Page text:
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Matt Chapman

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Jan 25, 2013

3 minute read

Fleet Management Blog

Regular vs. Synthetic Oil: Which is Right for Your Fleet?

There are many hotly debated topics in the automotive world: Ford vs. Chevy, naturally aspirated vs. turbocharged, Gas vs. Diesel vs. Natural Gas vs. Electric vs. Biofuel (whew, that's a mouthful), in addition to the ongoing battle of Regular vs. Synthetic Oil. There are a lot of preconceived notions on either side, so we've done our homework and would like to break it down for you. Knowledge is power, and we want you to be the master of your vehicle fleet.

Tale of the Tape

In one corner you have the tried and tested fan favorite - derived from the ground and processed with the latest technology. Across the ring, is the young(er) upstart that originated from chemistry. Of course you have to pick your favorite and stick with it, or else your engine will be utterly confused...or will it? Let's keep going.

Round 1: Cost

So you are standing on the motor aisle at Napa Auto Parts and you see enough options to make your head spin. What is probably going to jump out at you first as the differentiating factor? My on the money. Synthetic oil can cost up to twice as much as the conventional stuff. Chances are, you aren't just buying one quart, so multiply that difference over your entire fleet.

Round 2: Longevity

There are a lot of variables at play in this round. Since nobody wants to run the risk causing major damage, we are all typically going to play it safe on our oil change intervals. You also have to consider the vehicle itself.

An express lube or oil change outfit wants you to visit as much as possible, so they are going to make you feel guilty at 3,000 miles, regardles. That's why they put that sticker as close to your face as possible.

While the average factory recommended interval of new cars is now approaching 8,000 miles, the synthetic oil makers are willing to stick their neck out further with guarantees beyond that. Mobil 1 is promising 15,000 miles with their Extended Performance line.

There have been plenty of tests to prove that conventional oils simply break down faster. You can blame organic plant matter (not the dinosaurs) from millions of years ago. Oil originating from a lab is able to be more consistent and formulaic in application. Consequently, the cost difference begins to narrow a bit when there will be more frequent changes - especially when labor and downtime are considered.

Round 3: Cleanliness

When all is said and done, you ultimately want to keep all of the moving parts in your engine in tip top shape. Enough gunky buildup is going to eventually cause issues - the kind that make a quart of oil look like chump change. In the same vein, there is an associated environmental impact when we are talking about the proper use and disposal of oil.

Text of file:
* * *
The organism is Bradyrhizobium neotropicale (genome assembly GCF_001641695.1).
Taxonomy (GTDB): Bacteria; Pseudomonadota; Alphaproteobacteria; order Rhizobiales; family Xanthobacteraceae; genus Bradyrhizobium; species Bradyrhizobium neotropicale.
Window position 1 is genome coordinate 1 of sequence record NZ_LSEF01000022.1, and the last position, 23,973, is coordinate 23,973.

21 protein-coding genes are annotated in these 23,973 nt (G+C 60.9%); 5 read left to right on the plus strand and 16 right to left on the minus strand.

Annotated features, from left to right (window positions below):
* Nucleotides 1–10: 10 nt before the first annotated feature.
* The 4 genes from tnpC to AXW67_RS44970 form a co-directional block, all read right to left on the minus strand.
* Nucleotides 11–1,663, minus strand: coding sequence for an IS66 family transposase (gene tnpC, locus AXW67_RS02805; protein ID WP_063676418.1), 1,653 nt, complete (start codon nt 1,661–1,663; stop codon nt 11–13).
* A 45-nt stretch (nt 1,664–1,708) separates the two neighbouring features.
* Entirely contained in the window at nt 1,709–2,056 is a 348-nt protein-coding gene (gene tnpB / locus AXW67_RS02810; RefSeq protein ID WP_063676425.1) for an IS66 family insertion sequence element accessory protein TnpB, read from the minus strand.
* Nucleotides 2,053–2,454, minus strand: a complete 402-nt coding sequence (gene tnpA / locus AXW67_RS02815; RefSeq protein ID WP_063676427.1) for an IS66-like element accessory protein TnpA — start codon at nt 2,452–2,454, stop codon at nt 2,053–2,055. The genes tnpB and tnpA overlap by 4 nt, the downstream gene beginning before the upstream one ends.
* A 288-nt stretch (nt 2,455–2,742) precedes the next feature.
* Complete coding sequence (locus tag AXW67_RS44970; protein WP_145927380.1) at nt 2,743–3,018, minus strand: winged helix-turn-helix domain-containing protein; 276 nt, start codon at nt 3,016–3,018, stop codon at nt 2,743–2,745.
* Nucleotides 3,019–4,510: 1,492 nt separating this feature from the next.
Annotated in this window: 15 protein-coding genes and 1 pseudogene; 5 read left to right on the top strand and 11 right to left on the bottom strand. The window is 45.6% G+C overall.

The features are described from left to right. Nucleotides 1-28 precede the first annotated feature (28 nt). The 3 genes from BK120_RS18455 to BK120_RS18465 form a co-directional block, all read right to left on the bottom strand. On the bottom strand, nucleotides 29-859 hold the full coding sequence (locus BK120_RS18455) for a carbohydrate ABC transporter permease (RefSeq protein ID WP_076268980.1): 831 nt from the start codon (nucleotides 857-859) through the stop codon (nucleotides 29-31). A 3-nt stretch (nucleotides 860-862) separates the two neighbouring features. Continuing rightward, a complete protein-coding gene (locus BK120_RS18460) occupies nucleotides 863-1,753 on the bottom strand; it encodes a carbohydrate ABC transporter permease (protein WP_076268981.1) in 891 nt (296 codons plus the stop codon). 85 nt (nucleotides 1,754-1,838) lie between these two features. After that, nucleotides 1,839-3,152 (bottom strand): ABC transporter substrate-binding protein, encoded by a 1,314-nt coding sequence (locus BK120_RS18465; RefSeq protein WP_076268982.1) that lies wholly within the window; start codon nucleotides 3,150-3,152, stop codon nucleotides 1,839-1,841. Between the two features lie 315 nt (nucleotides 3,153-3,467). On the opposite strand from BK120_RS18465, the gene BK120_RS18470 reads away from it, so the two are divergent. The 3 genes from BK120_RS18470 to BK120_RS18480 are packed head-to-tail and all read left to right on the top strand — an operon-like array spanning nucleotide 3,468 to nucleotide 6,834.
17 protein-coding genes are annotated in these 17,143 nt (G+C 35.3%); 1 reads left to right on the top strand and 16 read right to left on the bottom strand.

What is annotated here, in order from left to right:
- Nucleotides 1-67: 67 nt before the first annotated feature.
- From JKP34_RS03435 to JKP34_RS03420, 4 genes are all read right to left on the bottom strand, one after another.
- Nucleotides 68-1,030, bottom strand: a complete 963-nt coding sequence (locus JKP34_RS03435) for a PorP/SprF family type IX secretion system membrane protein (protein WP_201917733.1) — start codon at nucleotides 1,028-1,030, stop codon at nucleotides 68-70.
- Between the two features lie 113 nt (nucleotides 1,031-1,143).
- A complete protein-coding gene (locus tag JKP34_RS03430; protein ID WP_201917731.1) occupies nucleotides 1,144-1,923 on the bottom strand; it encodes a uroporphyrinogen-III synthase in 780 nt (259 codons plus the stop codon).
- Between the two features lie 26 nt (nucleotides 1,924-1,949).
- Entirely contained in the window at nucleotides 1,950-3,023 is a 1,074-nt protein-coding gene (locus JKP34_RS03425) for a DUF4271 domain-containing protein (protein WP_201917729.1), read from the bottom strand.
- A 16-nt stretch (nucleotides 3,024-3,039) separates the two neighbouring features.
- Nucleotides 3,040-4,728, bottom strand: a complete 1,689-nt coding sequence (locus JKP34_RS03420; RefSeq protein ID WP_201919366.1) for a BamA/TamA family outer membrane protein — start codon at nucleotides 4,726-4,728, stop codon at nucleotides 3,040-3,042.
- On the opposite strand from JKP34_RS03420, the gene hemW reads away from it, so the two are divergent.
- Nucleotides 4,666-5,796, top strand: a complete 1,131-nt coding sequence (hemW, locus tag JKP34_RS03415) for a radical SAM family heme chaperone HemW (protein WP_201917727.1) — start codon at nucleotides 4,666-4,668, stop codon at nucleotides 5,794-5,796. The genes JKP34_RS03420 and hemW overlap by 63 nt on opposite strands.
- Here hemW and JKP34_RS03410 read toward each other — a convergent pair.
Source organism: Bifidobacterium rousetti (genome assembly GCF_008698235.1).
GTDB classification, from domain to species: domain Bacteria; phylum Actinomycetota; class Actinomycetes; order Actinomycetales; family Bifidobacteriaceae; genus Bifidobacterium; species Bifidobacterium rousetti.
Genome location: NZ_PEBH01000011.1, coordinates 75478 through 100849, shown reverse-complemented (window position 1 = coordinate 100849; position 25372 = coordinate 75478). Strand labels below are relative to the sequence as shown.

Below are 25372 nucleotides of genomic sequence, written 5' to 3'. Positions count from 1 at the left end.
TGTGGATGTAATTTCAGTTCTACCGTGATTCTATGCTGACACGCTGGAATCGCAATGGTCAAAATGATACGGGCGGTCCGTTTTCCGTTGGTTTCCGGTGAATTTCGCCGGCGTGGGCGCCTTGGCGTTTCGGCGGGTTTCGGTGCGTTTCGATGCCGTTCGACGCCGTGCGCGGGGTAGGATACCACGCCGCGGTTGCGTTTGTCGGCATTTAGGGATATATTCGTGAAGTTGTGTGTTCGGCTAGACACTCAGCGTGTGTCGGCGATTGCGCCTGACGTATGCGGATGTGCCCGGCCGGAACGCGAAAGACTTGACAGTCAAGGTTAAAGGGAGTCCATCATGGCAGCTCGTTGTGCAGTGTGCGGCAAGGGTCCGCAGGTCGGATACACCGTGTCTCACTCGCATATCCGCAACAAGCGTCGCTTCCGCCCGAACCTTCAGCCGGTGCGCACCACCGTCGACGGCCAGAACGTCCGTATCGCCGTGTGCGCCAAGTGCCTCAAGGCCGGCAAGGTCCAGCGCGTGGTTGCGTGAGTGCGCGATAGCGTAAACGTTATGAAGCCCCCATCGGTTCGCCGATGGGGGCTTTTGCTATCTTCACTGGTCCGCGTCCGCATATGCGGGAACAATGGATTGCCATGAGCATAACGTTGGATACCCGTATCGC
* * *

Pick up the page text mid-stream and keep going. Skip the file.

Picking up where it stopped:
Synthetic has a lower volatility (ease of evaporation), which means that less of it will make its way out the tailpipe. In essence, it should burn a little cleaner than regular oil. Improved engine efficiency is also going to help with MPGs and overall power.

Regardless of which one you choose, however, you should follow recommended procedures for disposal. Neither should be dumped down the drain, and both can be recycled at the appropriate locations.

The post fight hug: What about mixing the two?

Here's where things get a little confusing. Choices on the motor oil aisle now include an array of blended options. The traits of each will depend on the mixture ratio, but we have covered what each end of the spectrum is contributing.

There has been concern in past years about switching back and forth between the two types, or manually mixing them yourself. For older cars (prior to 1990 or so), this can be a little bit iffy because of the way seals inside the engine respond. New rides, however, should not be affected adversely by switching back and forth.

Still undecided?

If the fight is too close to call, then you can always play it safe and do what your vehicle manufacturer recommends in the owners manual. Most cars these days come outfitted with an electronic oil monitor that is going to annoy you until it is taken in for service.

Happy Driving!

About the Author

Matt Chapman

Matt Chapman

Account Executive

Matt is an Account Executive at Fleetio, and has been with Fleetio for over five years. In 2005, he led Auburn University's solar car team in a 2500 mile race across North America.

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